A novel dancing game, comprised of pressure sensors on socks with accelerometer and gyroscope on pants to detect the movement of the player, is presented. The firmware in microcontroller can judge the movement of the player with enough accuracy.

Paper Session 7: Education, Health and Training

Room: D1
Chair: Genaro Rebolledo-Mendez (University of Veracruz, Mexico)
16:15 Power Defense: A Video Game for Improving Diabetes Numeracy
Ereny Bassilious (Hospital for Sick Children, Canada); Aaron DeChamplain (University of Ontario Institute of Technology, Canada); Ian McCabe (University of Ontario Institute of Technology, Canada); Matthew Stephan (University of Ontario Institute of Technology, Canada); Bill Kapralos (University of Ontario Institute of Technology, Canada); Farid Mahmud (Hospital for Sick Children, Canada); Adam Dubrowski (University of Toronto, Canada)
Adolescents with Type 1 diabetes often have poor control of their disease. We have developed Power Defense, a highly interactive and engaging videogame aimed at improving one particular skill associated with managing diabetes - numeracy.
16:33 Observations on Designing a Computer Science Curriculum Focusing on Game Programming Using Testimonials from Industry Leaders
Graham Smallwood (CSULB, USA); Don Black (University of California, USA)
This paper will explain the IEEE standard for a computer science curriculum, and then compare those milestones with what the games industry wants using interviews with game professionals who are responsible for hiring decisions at top companies.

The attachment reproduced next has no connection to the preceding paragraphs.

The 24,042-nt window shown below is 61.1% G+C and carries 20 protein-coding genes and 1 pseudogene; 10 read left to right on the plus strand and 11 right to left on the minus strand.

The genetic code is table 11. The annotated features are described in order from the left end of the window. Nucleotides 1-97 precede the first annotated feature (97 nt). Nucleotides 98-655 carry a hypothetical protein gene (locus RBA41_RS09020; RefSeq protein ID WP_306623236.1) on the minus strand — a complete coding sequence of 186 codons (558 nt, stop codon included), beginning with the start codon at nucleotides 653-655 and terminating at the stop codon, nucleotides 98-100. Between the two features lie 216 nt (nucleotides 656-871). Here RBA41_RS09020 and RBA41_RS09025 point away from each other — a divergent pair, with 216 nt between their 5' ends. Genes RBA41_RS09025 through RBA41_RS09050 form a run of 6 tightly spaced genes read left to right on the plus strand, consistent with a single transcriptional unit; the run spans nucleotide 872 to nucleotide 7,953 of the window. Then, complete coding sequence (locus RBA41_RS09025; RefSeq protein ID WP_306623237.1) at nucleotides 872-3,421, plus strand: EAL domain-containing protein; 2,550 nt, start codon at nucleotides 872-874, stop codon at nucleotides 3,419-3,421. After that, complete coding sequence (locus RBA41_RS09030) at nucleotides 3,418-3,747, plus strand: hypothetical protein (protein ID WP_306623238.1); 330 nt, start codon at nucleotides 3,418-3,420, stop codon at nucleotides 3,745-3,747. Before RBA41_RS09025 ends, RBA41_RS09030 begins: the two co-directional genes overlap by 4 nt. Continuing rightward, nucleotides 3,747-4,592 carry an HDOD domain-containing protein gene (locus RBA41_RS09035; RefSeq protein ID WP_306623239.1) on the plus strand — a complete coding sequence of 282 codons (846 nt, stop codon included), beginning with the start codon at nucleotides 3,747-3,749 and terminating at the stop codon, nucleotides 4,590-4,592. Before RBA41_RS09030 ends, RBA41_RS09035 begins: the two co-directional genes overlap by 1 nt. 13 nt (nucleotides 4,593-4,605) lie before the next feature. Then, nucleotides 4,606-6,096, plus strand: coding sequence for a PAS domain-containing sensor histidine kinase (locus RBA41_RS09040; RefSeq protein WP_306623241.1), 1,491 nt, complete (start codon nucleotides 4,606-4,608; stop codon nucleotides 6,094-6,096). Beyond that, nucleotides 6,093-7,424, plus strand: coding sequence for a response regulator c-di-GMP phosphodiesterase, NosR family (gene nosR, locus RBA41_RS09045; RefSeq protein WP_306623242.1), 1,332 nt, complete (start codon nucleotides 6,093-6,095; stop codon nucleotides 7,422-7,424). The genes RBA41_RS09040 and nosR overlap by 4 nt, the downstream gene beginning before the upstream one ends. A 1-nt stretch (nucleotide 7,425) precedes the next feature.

16:51 SCETF: Serious Game Surgical Cognitive Education and Training Framework
Brent Cowan (University of Ontario Institute of Technology, Canada); Hamed Sabri (University of Ontario Institute of Technolog, Canada); Bill Kapralos (University of Ontario Institute of Technology, Canada); Sayra Cristancho (University of Western Ontario, Canada); Fuad Moussa (Sunnybrook Health Sciences Centre, Canada); Adam Dubrowski (University of Toronto, Canada)
We present a multi-modal, serious game surgical procedure education and training framework (SPETF) that is currently being developed. Domain-specific surgical "modules" can then be built on top of the existing framework, utilizing common simulation elements/assets.
17:09 A Breathing Game with Capacitive Textile Sensors
Chang-Ming Yang (Ming Young Biomedical Corp., Taiwan); Ho Yang (Ming Young Biomedical Corp., Taiwan); Chih-Chung Wu (Ming Young Biomedical Corp., Taiwan); Narisa Chu (CWLab International, Ltd. & California Lutheran University, USA)
For an ordinary player, abdominal breathing gives more benefit to the human body than thoracic breath. Yoga, Qigong, Lamaze, and wind instrument players need to practice abdominal breathing. A computer game is provided to encourage breathing practice.


17:40 Motivating Students to Become Possibility Strategists
Glennon Neubauer, Westwood College